but how much, really? i mean, really, how much should the play a difference in deciding to SEPARATE genders in schools?

pikipupiba's avatar

Ask any person going through puberty how much it affects them. I’ll give you a hint… It’s not a little.

I myself when from wanting to burn things to wanting to hump things.

nikipedia's avatar

@Simone_De_Beauvoir: Who said anything about separating genders….?

And if you’re interested in effect sizes, the tables I linked to all have them.

Simone_De_Beauvoir's avatar

@nikipedia
I work with schools and more and more schools are learning this whole ‘girls and boys learn differently’ crap to create single sex schools

rhector63's avatar

In responce to @nikipedia
the reason there doing this is to create a virtual “learning”
boundary.
the current Secretary of education Arne Duncan is not a exeption
he is trying to remove competition between genders to just like @nikipedia said to create single sex schools.
i know it sounds quite absurd but how long ago did this problem start
im not tryin to pin this on Duncun
but still what value are we teaching if
there isn’t competition
sure too much competition isn’t good
but too little is even worse

nikipedia's avatar

@Simone_De_Beauvoir: But you see the difference between saying “these differences in learning exist” and saying “we should make single-sex schools”....right?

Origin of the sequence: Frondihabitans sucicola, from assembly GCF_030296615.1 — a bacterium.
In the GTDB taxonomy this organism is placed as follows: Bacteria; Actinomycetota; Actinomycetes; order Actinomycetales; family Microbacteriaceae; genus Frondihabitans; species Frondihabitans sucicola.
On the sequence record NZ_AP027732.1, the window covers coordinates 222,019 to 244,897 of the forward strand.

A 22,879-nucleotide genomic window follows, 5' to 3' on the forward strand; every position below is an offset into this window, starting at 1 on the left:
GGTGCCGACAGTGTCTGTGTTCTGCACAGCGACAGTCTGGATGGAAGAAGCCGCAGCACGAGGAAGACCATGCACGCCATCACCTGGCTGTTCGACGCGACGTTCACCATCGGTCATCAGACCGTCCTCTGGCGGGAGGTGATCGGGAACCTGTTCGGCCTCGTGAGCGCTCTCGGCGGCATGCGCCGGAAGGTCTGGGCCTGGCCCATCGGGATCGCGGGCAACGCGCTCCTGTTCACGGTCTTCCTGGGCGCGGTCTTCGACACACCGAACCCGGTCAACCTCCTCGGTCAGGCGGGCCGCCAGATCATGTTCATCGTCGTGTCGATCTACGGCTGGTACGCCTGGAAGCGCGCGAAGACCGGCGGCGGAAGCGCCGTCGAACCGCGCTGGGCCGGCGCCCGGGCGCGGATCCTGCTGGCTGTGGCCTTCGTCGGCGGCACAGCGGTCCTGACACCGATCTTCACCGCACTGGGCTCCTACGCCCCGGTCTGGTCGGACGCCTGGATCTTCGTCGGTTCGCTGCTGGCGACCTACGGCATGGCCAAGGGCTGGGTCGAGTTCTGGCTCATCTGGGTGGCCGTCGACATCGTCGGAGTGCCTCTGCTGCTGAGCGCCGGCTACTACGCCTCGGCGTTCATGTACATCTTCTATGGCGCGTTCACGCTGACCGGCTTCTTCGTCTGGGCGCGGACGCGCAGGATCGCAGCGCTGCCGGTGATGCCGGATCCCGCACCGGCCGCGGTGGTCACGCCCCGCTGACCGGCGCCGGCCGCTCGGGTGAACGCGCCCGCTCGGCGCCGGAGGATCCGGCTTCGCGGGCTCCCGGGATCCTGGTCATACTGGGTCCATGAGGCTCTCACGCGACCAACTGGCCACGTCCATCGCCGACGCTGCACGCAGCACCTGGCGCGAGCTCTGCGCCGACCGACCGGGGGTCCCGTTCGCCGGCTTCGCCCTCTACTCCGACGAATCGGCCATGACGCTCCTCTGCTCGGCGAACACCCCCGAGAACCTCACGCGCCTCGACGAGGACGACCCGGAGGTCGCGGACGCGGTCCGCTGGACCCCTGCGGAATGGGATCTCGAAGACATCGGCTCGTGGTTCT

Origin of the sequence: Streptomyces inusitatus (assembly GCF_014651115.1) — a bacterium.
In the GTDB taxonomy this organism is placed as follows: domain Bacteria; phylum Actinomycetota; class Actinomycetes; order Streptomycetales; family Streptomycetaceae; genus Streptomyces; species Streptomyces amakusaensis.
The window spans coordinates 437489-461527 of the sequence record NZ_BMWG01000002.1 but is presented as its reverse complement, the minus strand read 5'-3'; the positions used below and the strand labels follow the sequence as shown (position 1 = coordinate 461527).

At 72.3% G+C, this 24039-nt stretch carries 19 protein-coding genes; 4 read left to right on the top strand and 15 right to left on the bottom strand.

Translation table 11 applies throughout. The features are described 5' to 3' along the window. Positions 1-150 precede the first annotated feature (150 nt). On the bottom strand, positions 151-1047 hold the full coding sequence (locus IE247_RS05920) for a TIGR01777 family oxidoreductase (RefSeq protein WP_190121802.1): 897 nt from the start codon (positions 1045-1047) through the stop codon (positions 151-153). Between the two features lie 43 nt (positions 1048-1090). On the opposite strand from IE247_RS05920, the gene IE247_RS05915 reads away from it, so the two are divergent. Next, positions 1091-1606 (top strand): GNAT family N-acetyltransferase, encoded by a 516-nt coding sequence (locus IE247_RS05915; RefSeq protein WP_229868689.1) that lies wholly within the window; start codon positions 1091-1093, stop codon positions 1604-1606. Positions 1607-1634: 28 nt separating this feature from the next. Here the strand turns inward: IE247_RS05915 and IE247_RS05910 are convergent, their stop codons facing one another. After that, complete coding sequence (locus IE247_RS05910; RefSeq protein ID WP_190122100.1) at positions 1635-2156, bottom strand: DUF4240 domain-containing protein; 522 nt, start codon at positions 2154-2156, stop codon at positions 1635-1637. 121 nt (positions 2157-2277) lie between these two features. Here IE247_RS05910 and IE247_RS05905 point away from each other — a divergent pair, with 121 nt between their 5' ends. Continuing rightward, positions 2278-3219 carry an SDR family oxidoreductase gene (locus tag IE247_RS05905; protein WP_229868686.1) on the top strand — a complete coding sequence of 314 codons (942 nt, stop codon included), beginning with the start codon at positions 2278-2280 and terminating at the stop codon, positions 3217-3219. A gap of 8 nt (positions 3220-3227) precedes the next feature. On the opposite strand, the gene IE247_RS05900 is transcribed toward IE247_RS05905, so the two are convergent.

@rhector63: I’m sorry, I don’t understand your comment.

rhector63's avatar

@nikipedia
just trying to explain why they want
to create Single Sex Schools
becasue of the competition between male and females

Simone_De_Beauvoir's avatar

@nikipedia of course i see the difference
but some people don’t

rooeytoo's avatar

For years and years children were taught in a given fashion and boys seemed to excel at most subjects. Now was this because the initial method of teaching was based on experiments on rats and geared towards a boys way of learning?

Then according to Daloon the feminist movement caused the methods of teaching to be changed so that now girls are on the ascendency and boys are being left behind.

So the answer is to build separate (but equal I am sure) schools so that boys can once again gain higher scores than girls? Or are we trying to achieve absolute equality so exactly the same number of boys and girls have the same scores and enter college and graduate at the same rate. And exactly the same number of boys and girls become doctors and lawyers and on and on???